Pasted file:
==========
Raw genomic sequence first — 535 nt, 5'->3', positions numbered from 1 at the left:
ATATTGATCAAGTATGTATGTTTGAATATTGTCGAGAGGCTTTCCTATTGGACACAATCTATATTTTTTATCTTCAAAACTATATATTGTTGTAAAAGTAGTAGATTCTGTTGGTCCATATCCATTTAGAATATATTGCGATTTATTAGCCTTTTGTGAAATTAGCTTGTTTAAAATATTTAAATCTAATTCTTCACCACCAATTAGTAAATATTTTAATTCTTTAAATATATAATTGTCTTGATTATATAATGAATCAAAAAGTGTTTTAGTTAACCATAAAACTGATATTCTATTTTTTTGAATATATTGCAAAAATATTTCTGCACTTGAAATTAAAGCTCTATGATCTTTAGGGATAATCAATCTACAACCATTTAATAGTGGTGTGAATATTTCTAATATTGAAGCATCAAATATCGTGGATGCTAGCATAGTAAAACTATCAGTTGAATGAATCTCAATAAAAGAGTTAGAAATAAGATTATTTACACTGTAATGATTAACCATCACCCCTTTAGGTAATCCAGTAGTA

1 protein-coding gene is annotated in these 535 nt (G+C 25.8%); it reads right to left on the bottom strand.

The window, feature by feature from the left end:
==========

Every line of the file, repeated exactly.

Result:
Raw genomic sequence first — 535 nt, 5'->3', positions numbered from 1 at the left:
ATATTGATCAAGTATGTATGTTTGAATATTGTCGAGAGGCTTTCCTATTGGACACAATCTATATTTTTTATCTTCAAAACTATATATTGTTGTAAAAGTAGTAGATTCTGTTGGTCCATATCCATTTAGAATATATTGCGATTTATTAGCCTTTTGTGAAATTAGCTTGTTTAAAATATTTAAATCTAATTCTTCACCACCAATTAGTAAATATTTTAATTCTTTAAATATATAATTGTCTTGATTATATAATGAATCAAAAAGTGTTTTAGTTAACCATAAAACTGATATTCTATTTTTTTGAATATATTGCAAAAATATTTCTGCACTTGAAATTAAAGCTCTATGATCTTTAGGGATAATCAATCTACAACCATTTAATAGTGGTGTGAATATTTCTAATATTGAAGCATCAAATATCGTGGATGCTAGCATAGTAAAACTATCAGTTGAATGAATCTCAATAAAAGAGTTAGAAATAAGATTATTTACACTGTAATGATTAACCATCACCCCTTTAGGTAATCCAGTAGTA

1 protein-coding gene is annotated in these 535 nt (G+C 25.8%); it reads right to left on the bottom strand.

The window, feature by feature from the left end: